By Tim Linden
Supporting innovation in the fresh produce industry by sponsoring the Western Growers Center for Innovation & Technology is a natural for Bayer, which considers itself the leader in agricultural research and development with specialty crops its main focus.
Daniel Kurdys, Director of Horticulture & Seed Growth in North America for Bayer Crop Science, said the division invests €2 billion Euro annually in R&D with the main focus of developing innovations for the fresh fruit and vegetable industry. He told WG&S that these are particularly fruitful times as the division has multiple projects near fruition. In fact, he said there are a dozen projects on various agro-chemicals nearing completion. “Over the next six years, we expect to release many new formulations and new active ingredients,” he said, noting these are exciting times for the agri-chemical giant.
Kurdys added that these new active ingredients are being developed with a keen eye toward being environmentally friendly “safe for plants and the planet,” and include work with biologicals.
For example, he said one new innovative product that has recently been released is a fungicide that helps control nematode problems for almond growers. Kurdys said an exciting aspect of this product is that it is a collaboration between Bayer Crop Science and Netafim, an innovator, manufacturer, supplier of irrigation products and solutions. Kurdys said this new formulation has been developed to be delivered through the Netafim system offering the added value of reducing water use while also reducing nematode pressure in almond groves.
Kurdys said this collaboration is a great example of Bayer’s commitment to collaboration to better solve the needs of the fruit and vegetable sector and to work on practical solutions. He reiterated that the fruit and vegetable sector is vitally important to Bayer as it is second only to corn in terms of revenue generated by the company’s products. “The vegetable space is going to continue to be very significant for us,” he said, adding that there are many crops in the category for which Bayer products offer solutions for pressing needs.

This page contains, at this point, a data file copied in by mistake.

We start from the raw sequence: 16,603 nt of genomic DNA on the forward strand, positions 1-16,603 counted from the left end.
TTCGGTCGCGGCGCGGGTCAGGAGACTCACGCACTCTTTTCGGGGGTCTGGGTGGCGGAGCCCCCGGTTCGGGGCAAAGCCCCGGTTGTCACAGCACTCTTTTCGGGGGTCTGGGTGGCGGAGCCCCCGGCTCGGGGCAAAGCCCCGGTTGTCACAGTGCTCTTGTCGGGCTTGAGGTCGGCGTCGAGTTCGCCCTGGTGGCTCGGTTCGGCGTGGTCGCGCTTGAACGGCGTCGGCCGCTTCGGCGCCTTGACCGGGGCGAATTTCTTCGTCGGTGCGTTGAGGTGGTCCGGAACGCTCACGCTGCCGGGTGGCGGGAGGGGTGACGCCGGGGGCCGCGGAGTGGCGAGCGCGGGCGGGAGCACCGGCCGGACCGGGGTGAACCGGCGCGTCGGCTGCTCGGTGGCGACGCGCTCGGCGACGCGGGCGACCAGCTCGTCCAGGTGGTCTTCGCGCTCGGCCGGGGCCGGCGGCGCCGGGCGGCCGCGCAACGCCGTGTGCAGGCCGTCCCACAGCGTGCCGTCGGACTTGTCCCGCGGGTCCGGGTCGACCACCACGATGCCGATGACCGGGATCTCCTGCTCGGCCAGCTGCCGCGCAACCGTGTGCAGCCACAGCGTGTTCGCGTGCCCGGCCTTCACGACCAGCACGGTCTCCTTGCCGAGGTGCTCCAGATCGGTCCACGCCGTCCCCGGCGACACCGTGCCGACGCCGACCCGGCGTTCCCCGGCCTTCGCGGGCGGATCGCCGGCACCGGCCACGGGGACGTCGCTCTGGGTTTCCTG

But while the Bayer Crop Science executive did express optimism that many new crop protection tools will be introduced over the next decade, he did not downplay the regulatory hurdles that continue to be a challenge. “It takes about 11 years and close to $300 million to bring a new product to market,” he said, adding that there is no time-saving breakthrough on the horizon. In fact, Kurdys said the challenges continue to increase including international trade restrictions sometimes placed on products because of production factors.
Kurdys said Europe is out in front in this movement and he sees California looking to Europe as it ponders increased regulations. “The trade piece is new,” he said, discussing this newest hurdle to jump in the crop protection registration process.
The Bayer executive is not optimistic that worldwide crop protection regulation harmonization will become a reality, but he wistfully thinks it should. “It’s all about feeding the world,” he said of the effort to improve the crop protection tools that farmers have at their disposal.
But he is optimistic about the supply side of that equation. “The innovation engine has gotten stronger. A lot of active ingredients have been lost over the years, but as I said there are a number of new active ingredients on the horizon. And our new launches will have better efficacy.”
Circling back to Bayer’s sponsorship of WGCIT, Kurdys said the center has the same basic goal as his company’s expansive R&D department, and that is to develop and utilize new technologies that basically help growers far better and more productively. He added that the WGCIT concept of offering space within the center to emerging firms and technologies aligns well with Bayer’s philosophy “to collaborate to innovate.”
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